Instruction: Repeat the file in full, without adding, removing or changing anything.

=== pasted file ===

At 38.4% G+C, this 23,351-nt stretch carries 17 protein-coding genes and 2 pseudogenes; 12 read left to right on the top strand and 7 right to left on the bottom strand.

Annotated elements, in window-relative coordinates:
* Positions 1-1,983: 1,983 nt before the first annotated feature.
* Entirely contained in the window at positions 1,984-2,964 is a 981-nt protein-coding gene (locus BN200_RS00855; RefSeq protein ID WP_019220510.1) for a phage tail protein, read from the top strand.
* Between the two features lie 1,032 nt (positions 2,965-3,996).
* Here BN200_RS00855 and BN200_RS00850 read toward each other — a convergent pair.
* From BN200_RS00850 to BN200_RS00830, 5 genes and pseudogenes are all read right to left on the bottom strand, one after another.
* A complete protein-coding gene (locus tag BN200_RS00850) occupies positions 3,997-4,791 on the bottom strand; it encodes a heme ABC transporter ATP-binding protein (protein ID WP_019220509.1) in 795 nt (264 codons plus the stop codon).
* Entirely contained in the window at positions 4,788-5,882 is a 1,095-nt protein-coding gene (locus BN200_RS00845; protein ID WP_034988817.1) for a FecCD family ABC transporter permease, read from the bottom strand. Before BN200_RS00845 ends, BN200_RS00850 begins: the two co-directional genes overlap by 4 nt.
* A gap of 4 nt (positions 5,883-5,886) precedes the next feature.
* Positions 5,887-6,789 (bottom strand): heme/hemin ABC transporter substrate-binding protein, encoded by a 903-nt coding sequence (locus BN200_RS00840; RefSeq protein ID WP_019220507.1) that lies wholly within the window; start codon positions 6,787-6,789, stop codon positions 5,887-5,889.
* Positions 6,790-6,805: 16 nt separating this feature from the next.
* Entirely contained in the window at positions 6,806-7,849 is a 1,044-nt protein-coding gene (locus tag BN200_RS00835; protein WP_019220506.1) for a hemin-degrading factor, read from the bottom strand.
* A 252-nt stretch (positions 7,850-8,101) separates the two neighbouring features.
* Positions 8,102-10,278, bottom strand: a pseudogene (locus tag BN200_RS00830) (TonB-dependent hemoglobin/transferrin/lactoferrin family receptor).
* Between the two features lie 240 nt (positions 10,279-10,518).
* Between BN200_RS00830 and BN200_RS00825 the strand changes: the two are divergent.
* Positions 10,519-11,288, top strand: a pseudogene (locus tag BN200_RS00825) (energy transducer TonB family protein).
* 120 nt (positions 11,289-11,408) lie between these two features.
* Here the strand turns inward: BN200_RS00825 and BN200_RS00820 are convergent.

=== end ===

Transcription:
At 38.4% G+C, this 23,351-nt stretch carries 17 protein-coding genes and 2 pseudogenes; 12 read left to right on the top strand and 7 right to left on the bottom strand.

Annotated elements, in window-relative coordinates:
* Positions 1-1,983: 1,983 nt before the first annotated feature.
* Entirely contained in the window at positions 1,984-2,964 is a 981-nt protein-coding gene (locus BN200_RS00855; RefSeq protein ID WP_019220510.1) for a phage tail protein, read from the top strand.
* Between the two features lie 1,032 nt (positions 2,965-3,996).
* Here BN200_RS00855 and BN200_RS00850 read toward each other — a convergent pair.
* From BN200_RS00850 to BN200_RS00830, 5 genes and pseudogenes are all read right to left on the bottom strand, one after another.
* A complete protein-coding gene (locus tag BN200_RS00850) occupies positions 3,997-4,791 on the bottom strand; it encodes a heme ABC transporter ATP-binding protein (protein ID WP_019220509.1) in 795 nt (264 codons plus the stop codon).
* Entirely contained in the window at positions 4,788-5,882 is a 1,095-nt protein-coding gene (locus BN200_RS00845; protein ID WP_034988817.1) for a FecCD family ABC transporter permease, read from the bottom strand. Before BN200_RS00845 ends, BN200_RS00850 begins: the two co-directional genes overlap by 4 nt.
* A gap of 4 nt (positions 5,883-5,886) precedes the next feature.
* Positions 5,887-6,789 (bottom strand): heme/hemin ABC transporter substrate-binding protein, encoded by a 903-nt coding sequence (locus BN200_RS00840; RefSeq protein ID WP_019220507.1) that lies wholly within the window; start codon positions 6,787-6,789, stop codon positions 5,887-5,889.
* Positions 6,790-6,805: 16 nt separating this feature from the next.
* Entirely contained in the window at positions 6,806-7,849 is a 1,044-nt protein-coding gene (locus tag BN200_RS00835; protein WP_019220506.1) for a hemin-degrading factor, read from the bottom strand.
* A 252-nt stretch (positions 7,850-8,101) separates the two neighbouring features.
* Positions 8,102-10,278, bottom strand: a pseudogene (locus tag BN200_RS00830) (TonB-dependent hemoglobin/transferrin/lactoferrin family receptor).
* Between the two features lie 240 nt (positions 10,279-10,518).
* Between BN200_RS00830 and BN200_RS00825 the strand changes: the two are divergent.
* Positions 10,519-11,288, top strand: a pseudogene (locus tag BN200_RS00825) (energy transducer TonB family protein).
* 120 nt (positions 11,289-11,408) lie between these two features.
* Here the strand turns inward: BN200_RS00825 and BN200_RS00820 are convergent.